Lunar and Planetary Science at the NSSDCA

Lunar and Planetary Science

What’s New in Lunar & Planetary Science

mission made its first sampling test run (the “checkpoint rehearsal) on April 14, drifting down
within 65-75 meters of asteroid Bennu before backing off to its 100 km orbit.

The ESA BepiColombo
Mercury mission made a flyby of Earth on 10 April. It used this opportunity to make observations of the
Earth-facing side of the Moon. Closest approach was at 04:25 UT at an altitude of about 12,700 km.

The European Space Agency has announced that, in part due to effects of the COVID19 pandemic,
the launch of the ExoMars 2020 mission – now designated
ExoMars 2022 –
will be delayed until the next Mars launch opportunity in 2022.

Four proposals have been selected as finalists for the next one, or possibly two, Discovery missions:
DAVINCI+, a Venus atmospheric probe; IVO, the Io Volcano Observer; TRIDENT, a Triton flyby; and

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Planetary Science Institute

funky science story hour 2

PSI Senior Scientist David Grinspoon is offering kids stuck at home and unable to attend school due to COVID-19 a weekly chance to learn about science – while having fun.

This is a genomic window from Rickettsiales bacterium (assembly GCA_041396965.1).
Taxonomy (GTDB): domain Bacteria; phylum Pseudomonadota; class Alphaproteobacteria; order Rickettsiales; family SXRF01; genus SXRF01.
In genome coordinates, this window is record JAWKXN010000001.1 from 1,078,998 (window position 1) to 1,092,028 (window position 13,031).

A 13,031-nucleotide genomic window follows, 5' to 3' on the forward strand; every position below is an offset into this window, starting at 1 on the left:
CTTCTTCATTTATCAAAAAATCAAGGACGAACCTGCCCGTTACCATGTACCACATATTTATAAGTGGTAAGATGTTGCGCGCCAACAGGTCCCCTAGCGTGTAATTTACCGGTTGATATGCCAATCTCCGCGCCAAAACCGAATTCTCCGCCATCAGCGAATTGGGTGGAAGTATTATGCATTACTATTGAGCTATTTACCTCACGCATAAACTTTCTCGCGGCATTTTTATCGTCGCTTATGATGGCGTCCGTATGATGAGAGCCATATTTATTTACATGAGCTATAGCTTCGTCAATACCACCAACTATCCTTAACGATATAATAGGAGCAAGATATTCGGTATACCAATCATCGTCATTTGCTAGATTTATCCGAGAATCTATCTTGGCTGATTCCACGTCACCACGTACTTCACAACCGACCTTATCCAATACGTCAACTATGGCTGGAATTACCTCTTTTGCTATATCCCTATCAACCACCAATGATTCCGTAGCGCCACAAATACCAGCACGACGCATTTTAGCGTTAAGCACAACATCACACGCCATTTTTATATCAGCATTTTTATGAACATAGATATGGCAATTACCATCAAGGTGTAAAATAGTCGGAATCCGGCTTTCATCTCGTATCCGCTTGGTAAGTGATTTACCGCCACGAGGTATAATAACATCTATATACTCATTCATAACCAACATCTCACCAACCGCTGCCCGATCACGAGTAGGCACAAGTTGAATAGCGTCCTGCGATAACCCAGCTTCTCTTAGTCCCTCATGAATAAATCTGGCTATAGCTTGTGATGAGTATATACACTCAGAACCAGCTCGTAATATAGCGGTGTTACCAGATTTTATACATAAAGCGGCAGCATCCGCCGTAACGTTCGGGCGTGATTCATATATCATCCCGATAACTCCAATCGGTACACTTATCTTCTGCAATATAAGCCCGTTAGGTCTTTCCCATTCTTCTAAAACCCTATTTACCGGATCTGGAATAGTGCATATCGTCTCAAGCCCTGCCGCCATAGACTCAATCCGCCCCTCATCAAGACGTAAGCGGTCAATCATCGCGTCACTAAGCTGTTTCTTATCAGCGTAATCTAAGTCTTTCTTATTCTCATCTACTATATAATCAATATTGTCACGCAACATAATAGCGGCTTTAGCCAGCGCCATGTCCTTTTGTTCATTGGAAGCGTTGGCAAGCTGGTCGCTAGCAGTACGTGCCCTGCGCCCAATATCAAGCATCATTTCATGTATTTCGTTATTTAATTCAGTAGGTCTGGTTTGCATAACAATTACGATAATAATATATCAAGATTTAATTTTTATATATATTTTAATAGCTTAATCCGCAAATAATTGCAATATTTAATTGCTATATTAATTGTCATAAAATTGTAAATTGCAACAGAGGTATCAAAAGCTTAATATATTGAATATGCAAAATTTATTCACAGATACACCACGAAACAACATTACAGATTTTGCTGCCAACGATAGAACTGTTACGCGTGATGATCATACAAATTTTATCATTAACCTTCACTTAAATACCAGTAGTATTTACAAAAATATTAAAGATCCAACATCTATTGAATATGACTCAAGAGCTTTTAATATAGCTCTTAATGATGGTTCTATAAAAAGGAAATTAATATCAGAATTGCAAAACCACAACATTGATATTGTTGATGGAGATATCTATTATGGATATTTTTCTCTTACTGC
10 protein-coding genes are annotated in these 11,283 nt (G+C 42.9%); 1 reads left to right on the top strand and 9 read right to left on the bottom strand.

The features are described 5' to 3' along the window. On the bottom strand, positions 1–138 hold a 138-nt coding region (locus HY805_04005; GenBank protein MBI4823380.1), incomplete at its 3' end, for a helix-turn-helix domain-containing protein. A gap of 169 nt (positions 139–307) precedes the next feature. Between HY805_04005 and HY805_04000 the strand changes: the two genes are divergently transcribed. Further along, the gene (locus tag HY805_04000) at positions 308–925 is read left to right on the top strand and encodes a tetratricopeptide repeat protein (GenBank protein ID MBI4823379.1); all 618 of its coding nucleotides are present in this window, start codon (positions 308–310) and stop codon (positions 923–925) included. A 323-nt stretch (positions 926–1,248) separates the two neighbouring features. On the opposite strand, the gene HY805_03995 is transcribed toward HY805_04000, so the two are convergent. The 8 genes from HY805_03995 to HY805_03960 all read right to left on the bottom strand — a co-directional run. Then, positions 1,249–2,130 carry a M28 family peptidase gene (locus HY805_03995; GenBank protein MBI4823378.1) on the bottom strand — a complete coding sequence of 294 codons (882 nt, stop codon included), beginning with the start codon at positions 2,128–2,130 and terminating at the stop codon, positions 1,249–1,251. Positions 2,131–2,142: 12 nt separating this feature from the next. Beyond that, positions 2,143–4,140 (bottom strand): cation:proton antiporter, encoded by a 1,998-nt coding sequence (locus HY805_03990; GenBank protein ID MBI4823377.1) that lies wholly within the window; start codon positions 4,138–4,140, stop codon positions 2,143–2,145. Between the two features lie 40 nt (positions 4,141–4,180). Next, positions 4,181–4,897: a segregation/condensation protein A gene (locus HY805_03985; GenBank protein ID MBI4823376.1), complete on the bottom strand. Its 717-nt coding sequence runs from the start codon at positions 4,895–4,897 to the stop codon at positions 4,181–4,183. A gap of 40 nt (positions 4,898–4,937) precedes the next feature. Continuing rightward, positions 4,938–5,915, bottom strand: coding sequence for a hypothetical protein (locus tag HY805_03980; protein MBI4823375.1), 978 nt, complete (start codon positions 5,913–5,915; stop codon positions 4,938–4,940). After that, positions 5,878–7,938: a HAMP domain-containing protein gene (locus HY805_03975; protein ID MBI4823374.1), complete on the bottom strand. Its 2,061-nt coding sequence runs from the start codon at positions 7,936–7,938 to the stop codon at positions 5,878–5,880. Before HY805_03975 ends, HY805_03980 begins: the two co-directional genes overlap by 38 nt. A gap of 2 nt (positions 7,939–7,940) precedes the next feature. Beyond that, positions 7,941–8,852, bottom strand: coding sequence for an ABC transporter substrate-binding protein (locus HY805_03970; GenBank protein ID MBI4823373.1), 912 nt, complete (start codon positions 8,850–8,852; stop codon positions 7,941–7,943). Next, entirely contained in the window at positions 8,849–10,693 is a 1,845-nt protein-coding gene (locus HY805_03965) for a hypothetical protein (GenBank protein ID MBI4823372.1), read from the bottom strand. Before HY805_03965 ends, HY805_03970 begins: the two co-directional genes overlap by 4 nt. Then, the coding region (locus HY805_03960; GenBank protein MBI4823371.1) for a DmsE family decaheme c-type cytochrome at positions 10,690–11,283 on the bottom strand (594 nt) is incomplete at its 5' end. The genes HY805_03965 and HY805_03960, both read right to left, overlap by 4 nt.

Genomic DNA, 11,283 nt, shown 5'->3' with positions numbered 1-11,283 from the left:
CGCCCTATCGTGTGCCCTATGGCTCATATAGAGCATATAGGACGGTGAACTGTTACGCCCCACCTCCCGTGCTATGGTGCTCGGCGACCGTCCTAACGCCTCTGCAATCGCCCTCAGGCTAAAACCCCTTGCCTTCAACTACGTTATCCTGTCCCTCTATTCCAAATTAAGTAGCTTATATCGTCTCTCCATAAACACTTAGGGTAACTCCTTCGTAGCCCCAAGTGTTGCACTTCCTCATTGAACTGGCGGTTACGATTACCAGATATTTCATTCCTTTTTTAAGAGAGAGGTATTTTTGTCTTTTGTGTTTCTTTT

Grinspoon, also known as Doctor FunkySpoon, is offering his Funky Science Story Hour live on Wednesdays at 3 p.m. on Grinspoon’s Facebook page at  For more information on Funky Science Story Hour visit 

The Science Hour, designed for cool kids and immature parents, allows participants to pose questions ahead of time that Grinspoon answers. 

Participants can ask Grinspoon anything about science, and some of the queries have been very interesting. 

“Kids ask the best questions, and over time I try to show how all the answers are connected,” Grinspoon said. “On the first episode one kid asked why the sky is blue, so I riffed a little about the nature of light, and how the air is made

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